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Melted snow, fallen merchandise, and wet floors can all create risks of a serious accident. If you fall in a retail business, find out when and how you can hold the store responsible for your slip and fall injury.
Winter in Pennsylvania means ice, snow, and snowmelt. That doesn’t mean residents can stay home when the weather turns poor. What happens if you are headed out to the grocery store to stock up on staples to weather the storm and you fall and hurt yourself? Can you sue the store for your slip and fall injury?
If you slip, fall, and hurt yourself at a retail store or even at a neighbor’s house, you may have the start of a premises liability lawsuit. “Premises liability” is an overarching term for any lawsuit based on a property owner’s failure to do what they should have to keep their store safe. Premises liability lawsuits depend on the injured party proving “negligence”, which means:
To hold the store responsible for your slip and fall injury, you and your personal injury attorney will need to show that the property owner, store, or its employees created the danger, knew about it and didn’t do anything about it, or that the risk existed long enough that the staff should have know about the danger.
Premises liability is broad enough to cover a wide range of slip and fall injuries. Any harm that fits within the four criteria above can be the basis for a claim, no matter how strange or unlikely the incident. That said, some of the most common causes of slip and fall lawsuits include:
Pennsylvania law has special rules for the maintenance of ice and snow around stores and other properties. If a retailer hasn’t taken reasonable steps to clear snow and prevent ice from building up, the store may be responsible for the harm caused when you slip and fall.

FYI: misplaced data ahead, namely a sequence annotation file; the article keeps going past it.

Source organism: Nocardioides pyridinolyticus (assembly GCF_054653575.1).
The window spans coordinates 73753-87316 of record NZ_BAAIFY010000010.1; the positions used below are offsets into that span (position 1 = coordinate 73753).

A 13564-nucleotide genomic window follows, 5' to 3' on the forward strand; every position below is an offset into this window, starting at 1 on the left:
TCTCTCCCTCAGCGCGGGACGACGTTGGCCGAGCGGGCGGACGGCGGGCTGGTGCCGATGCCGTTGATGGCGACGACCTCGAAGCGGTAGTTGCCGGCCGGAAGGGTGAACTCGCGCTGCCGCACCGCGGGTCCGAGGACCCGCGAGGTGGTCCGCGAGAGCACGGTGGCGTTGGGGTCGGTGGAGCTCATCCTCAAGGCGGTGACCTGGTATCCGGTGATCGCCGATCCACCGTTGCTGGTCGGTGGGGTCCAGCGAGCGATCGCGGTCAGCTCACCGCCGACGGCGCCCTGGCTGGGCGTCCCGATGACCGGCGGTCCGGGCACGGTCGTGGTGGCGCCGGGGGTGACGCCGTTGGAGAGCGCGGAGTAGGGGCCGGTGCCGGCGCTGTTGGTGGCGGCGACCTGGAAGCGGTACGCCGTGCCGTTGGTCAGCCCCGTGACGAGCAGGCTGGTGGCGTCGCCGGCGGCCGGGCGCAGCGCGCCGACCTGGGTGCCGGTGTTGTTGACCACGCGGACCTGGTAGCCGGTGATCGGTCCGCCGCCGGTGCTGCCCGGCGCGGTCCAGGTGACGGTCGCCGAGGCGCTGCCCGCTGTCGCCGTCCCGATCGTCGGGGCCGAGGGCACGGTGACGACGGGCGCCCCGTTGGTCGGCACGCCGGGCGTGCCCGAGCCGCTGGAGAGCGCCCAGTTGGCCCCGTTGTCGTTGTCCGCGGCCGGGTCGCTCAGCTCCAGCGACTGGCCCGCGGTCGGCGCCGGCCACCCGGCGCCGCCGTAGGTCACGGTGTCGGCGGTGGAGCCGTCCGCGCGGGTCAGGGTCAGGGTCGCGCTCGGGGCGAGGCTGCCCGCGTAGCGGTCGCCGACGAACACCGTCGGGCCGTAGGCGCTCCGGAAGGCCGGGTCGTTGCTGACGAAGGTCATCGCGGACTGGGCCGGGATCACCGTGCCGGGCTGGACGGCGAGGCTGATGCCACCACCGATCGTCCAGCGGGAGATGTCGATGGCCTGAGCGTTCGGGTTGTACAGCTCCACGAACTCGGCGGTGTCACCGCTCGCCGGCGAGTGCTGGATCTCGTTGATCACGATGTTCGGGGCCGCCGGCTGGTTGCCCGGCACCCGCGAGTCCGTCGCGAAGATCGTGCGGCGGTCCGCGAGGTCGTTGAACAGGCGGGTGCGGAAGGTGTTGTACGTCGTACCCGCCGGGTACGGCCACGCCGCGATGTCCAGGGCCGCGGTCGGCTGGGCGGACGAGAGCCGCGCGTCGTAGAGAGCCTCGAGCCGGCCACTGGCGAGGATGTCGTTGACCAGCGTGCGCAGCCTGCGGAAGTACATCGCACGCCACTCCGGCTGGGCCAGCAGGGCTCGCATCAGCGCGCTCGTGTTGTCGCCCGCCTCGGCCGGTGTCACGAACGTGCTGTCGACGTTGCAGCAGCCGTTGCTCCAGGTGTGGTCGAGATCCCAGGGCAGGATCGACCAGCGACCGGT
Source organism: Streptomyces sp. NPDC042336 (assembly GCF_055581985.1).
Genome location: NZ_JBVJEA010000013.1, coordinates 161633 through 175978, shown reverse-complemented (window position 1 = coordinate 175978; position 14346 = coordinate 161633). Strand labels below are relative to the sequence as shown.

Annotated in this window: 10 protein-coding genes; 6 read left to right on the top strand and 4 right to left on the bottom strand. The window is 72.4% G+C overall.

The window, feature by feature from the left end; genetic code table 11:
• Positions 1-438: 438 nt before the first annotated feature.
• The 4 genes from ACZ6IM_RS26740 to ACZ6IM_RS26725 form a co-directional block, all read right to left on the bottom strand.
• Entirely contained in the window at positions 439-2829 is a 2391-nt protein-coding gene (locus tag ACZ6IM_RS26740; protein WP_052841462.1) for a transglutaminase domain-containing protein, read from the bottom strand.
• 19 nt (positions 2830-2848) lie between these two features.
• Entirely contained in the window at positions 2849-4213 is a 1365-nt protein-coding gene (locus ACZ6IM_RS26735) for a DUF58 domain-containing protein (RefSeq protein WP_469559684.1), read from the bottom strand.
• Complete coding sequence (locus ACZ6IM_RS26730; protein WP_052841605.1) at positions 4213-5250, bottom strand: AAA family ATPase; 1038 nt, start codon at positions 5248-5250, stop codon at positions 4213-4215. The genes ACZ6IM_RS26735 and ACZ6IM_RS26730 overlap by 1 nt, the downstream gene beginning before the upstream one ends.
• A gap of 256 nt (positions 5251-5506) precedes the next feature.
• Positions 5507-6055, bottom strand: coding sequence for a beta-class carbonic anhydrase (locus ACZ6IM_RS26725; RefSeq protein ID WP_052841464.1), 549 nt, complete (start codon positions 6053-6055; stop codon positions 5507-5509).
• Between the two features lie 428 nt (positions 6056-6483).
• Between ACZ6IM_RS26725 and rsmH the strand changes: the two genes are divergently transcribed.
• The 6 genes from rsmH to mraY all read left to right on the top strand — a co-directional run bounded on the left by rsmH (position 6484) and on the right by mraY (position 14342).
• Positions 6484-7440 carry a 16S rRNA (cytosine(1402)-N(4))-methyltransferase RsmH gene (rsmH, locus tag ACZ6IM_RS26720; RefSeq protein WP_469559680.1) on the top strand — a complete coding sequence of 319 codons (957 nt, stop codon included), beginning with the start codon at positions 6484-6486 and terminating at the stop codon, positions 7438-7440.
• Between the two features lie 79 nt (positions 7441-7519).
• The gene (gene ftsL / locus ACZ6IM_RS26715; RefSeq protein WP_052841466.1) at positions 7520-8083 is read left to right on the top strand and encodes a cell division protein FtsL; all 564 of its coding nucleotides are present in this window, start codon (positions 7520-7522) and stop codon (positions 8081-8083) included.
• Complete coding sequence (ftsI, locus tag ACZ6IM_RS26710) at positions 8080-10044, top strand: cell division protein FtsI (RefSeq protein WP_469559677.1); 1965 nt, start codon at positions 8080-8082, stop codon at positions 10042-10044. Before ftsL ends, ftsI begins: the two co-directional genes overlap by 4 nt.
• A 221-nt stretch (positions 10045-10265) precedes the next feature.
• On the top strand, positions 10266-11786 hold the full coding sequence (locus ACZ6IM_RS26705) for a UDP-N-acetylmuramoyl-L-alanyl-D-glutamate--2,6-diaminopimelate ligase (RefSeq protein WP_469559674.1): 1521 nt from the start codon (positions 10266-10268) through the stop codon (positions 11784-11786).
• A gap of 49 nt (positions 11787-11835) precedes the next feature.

The law may allow you to file a lawsuit for any slip and fall resulting from a store owner’s negligence, but that doesn’t mean you will automatically be able to collect damages. Property owners have defenses they can raise to premises liability lawsuits that could keep you from recovering for the injuries caused by a slip and fall accident:
Patrons at a store or visitors to a property are expected to watch where they are going and take reasonable steps to avoid obvious dangers. If you could have easily stepped around the ice or should have noticed the spilled liquid on the floor, a jury may find that you were responsible for your own injury and deny your claim for damages.
Property owners also can’t be expected to respond immediately to any danger that arises. If you slip and fall in the midst of a snowstorm or cut yourself just after a bottle falls on the floor, the store’s attorneys may be able to show its employees had taken all reasonable efforts to prevent the injury, even if it happened anyway.
Fault for a fall isn’t all or nothing. Sometimes the reality is that a store keeper could have done more to keep the premises clean and you could have been more careful about where you stepped. Pennsylvania law allows jurors to consider “comparative negligence” in premises liability lawsuits. In these gray areas, the jury can find that negligence occurred, but then reduce the amount you are entitled to recover based on your share of the blame.
Pennsylvania’s premises liability laws allow injured residents to hold stores responsible for your slip and fall injury. However, proving the harm and the negligence that caused it can be difficult. If you have been injured at a store, the experienced personal injury attorneys at Berman & Associates can help you prove your case and fend off the property owner’s defenses. We will help you demonstrate your injuries and what caused them so you can recover for all your injuries. We welcome you to contact us to speak with us about how we can help with your premises liability case.
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